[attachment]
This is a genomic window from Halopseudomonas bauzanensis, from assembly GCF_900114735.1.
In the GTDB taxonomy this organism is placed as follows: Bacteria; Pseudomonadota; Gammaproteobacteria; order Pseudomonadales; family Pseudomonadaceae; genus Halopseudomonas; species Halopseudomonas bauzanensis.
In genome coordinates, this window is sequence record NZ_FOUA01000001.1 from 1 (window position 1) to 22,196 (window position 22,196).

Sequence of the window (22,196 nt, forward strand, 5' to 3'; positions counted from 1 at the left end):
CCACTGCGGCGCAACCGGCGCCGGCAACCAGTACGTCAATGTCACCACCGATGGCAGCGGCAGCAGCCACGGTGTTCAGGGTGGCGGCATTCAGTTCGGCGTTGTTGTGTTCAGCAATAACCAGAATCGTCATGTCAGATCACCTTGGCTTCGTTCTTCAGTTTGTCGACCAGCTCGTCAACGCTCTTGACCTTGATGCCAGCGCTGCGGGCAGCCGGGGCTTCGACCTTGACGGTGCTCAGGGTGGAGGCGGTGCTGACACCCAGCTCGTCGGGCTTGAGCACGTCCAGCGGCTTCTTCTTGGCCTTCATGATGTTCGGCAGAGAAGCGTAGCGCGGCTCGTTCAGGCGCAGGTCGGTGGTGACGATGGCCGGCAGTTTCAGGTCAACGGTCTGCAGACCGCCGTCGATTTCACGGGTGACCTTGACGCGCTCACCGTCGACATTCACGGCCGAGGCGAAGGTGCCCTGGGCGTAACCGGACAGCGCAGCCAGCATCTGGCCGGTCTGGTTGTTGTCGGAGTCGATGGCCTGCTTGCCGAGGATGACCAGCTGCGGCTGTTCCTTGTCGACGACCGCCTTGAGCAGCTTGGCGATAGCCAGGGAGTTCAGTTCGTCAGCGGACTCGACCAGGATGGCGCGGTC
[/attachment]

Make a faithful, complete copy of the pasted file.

This is a genomic window from Halopseudomonas bauzanensis, from assembly GCF_900114735.1.
In the GTDB taxonomy this organism is placed as follows: Bacteria; Pseudomonadota; Gammaproteobacteria; order Pseudomonadales; family Pseudomonadaceae; genus Halopseudomonas; species Halopseudomonas bauzanensis.
In genome coordinates, this window is sequence record NZ_FOUA01000001.1 from 1 (window position 1) to 22,196 (window position 22,196).

Sequence of the window (22,196 nt, forward strand, 5' to 3'; positions counted from 1 at the left end):
CCACTGCGGCGCAACCGGCGCCGGCAACCAGTACGTCAATGTCACCACCGATGGCAGCGGCAGCAGCCACGGTGTTCAGGGTGGCGGCATTCAGTTCGGCGTTGTTGTGTTCAGCAATAACCAGAATCGTCATGTCAGATCACCTTGGCTTCGTTCTTCAGTTTGTCGACCAGCTCGTCAACGCTCTTGACCTTGATGCCAGCGCTGCGGGCAGCCGGGGCTTCGACCTTGACGGTGCTCAGGGTGGAGGCGGTGCTGACACCCAGCTCGTCGGGCTTGAGCACGTCCAGCGGCTTCTTCTTGGCCTTCATGATGTTCGGCAGAGAAGCGTAGCGCGGCTCGTTCAGGCGCAGGTCGGTGGTGACGATGGCCGGCAGTTTCAGGTCAACGGTCTGCAGACCGCCGTCGATTTCACGGGTGACCTTGACGCGCTCACCGTCGACATTCACGGCCGAGGCGAAGGTGCCCTGGGCGTAACCGGACAGCGCAGCCAGCATCTGGCCGGTCTGGTTGTTGTCGGAGTCGATGGCCTGCTTGCCGAGGATGACCAGCTGCGGCTGTTCCTTGTCGACGACCGCCTTGAGCAGCTTGGCGATAGCCAGGGAGTTCAGTTCGTCAGCGGACTCGACCAGGATGGCGCGGTC